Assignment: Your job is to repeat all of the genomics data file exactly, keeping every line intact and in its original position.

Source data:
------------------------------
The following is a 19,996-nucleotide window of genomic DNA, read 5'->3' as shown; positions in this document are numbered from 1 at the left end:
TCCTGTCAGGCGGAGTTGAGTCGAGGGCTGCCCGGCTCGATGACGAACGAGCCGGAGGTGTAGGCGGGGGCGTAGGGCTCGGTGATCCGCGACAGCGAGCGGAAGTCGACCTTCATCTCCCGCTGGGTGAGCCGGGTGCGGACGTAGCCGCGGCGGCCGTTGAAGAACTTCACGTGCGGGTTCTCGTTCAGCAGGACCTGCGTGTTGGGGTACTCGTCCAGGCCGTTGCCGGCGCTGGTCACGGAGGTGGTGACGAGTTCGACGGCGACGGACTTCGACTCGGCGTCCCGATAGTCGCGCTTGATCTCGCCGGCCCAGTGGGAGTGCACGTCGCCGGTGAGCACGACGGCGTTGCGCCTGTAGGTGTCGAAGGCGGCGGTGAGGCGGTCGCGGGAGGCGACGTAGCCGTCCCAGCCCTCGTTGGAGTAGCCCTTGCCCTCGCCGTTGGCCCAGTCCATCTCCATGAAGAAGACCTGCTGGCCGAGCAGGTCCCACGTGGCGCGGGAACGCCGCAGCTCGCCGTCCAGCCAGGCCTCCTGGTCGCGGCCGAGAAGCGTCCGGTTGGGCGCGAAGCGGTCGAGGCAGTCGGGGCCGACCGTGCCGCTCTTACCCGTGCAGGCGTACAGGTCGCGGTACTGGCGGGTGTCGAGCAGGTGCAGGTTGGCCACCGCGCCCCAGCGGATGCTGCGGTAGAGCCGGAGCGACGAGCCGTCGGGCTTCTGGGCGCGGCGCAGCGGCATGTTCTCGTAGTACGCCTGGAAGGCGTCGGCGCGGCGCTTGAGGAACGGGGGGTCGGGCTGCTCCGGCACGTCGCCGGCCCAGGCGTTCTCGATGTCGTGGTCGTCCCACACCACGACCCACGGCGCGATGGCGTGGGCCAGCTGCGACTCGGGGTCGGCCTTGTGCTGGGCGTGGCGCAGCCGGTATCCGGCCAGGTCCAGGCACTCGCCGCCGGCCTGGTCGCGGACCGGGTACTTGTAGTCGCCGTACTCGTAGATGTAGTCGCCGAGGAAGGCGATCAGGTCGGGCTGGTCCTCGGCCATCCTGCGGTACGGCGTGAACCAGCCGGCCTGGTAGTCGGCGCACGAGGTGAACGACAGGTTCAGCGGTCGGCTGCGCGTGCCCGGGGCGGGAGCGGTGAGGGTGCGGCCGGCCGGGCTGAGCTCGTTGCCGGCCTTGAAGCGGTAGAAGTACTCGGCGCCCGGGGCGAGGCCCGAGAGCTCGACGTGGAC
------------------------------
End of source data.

The following is a 19,996-nucleotide window of genomic DNA, read 5'->3' as shown; positions in this document are numbered from 1 at the left end:
TCCTGTCAGGCGGAGTTGAGTCGAGGGCTGCCCGGCTCGATGACGAACGAGCCGGAGGTGTAGGCGGGGGCGTAGGGCTCGGTGATCCGCGACAGCGAGCGGAAGTCGACCTTCATCTCCCGCTGGGTGAGCCGGGTGCGGACGTAGCCGCGGCGGCCGTTGAAGAACTTCACGTGCGGGTTCTCGTTCAGCAGGACCTGCGTGTTGGGGTACTCGTCCAGGCCGTTGCCGGCGCTGGTCACGGAGGTGGTGACGAGTTCGACGGCGACGGACTTCGACTCGGCGTCCCGATAGTCGCGCTTGATCTCGCCGGCCCAGTGGGAGTGCACGTCGCCGGTGAGCACGACGGCGTTGCGCCTGTAGGTGTCGAAGGCGGCGGTGAGGCGGTCGCGGGAGGCGACGTAGCCGTCCCAGCCCTCGTTGGAGTAGCCCTTGCCCTCGCCGTTGGCCCAGTCCATCTCCATGAAGAAGACCTGCTGGCCGAGCAGGTCCCACGTGGCGCGGGAACGCCGCAGCTCGCCGTCCAGCCAGGCCTCCTGGTCGCGGCCGAGAAGCGTCCGGTTGGGCGCGAAGCGGTCGAGGCAGTCGGGGCCGACCGTGCCGCTCTTACCCGTGCAGGCGTACAGGTCGCGGTACTGGCGGGTGTCGAGCAGGTGCAGGTTGGCCACCGCGCCCCAGCGGATGCTGCGGTAGAGCCGGAGCGACGAGCCGTCGGGCTTCTGGGCGCGGCGCAGCGGCATGTTCTCGTAGTACGCCTGGAAGGCGTCGGCGCGGCGCTTGAGGAACGGGGGGTCGGGCTGCTCCGGCACGTCGCCGGCCCAGGCGTTCTCGATGTCGTGGTCGTCCCACACCACGACCCACGGCGCGATGGCGTGGGCCAGCTGCGACTCGGGGTCGGCCTTGTGCTGGGCGTGGCGCAGCCGGTATCCGGCCAGGTCCAGGCACTCGCCGCCGGCCTGGTCGCGGACCGGGTACTTGTAGTCGCCGTACTCGTAGATGTAGTCGCCGAGGAAGGCGATCAGGTCGGGCTGGTCCTCGGCCATCCTGCGGTACGGCGTGAACCAGCCGGCCTGGTAGTCGGCGCACGAGGTGAACGACAGGTTCAGCGGTCGGCTGCGCGTGCCCGGGGCGGGAGCGGTGAGGGTGCGGCCGGCCGGGCTGAGCTCGTTGCCGGCCTTGAAGCGGTAGAAGTACTCGGCGCCCGGGGCGAGGCCCGAGAGCTCGACGTGGAC